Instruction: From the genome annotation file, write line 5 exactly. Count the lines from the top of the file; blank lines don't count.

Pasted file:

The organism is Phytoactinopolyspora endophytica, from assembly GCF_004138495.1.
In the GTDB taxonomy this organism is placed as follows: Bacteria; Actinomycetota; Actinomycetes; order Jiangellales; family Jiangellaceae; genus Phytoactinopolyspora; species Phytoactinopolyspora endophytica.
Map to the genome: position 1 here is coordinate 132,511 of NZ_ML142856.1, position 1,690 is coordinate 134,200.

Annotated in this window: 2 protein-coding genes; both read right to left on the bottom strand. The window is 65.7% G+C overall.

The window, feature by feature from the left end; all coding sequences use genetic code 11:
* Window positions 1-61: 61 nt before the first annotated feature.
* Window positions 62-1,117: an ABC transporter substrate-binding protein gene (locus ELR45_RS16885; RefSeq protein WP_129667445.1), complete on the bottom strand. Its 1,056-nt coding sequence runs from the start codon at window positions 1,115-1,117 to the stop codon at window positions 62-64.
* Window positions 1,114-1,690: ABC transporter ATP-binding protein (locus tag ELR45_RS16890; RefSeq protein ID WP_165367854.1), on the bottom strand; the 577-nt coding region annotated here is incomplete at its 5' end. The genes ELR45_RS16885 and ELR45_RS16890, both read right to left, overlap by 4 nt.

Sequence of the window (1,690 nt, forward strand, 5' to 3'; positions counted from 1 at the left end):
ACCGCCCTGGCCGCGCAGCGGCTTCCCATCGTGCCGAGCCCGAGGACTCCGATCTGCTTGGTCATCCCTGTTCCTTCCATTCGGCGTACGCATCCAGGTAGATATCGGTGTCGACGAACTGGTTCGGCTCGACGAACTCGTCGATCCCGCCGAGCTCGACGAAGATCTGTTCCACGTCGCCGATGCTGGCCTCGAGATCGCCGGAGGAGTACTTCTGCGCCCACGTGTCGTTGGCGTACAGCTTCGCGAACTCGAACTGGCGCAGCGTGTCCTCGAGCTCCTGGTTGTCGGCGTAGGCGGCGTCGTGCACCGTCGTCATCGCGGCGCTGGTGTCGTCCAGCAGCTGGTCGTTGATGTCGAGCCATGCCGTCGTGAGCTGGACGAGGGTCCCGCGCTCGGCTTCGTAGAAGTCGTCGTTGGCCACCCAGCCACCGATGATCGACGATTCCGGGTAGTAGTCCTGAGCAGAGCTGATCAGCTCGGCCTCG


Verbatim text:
The window, feature by feature from the left end; all coding sequences use genetic code 11: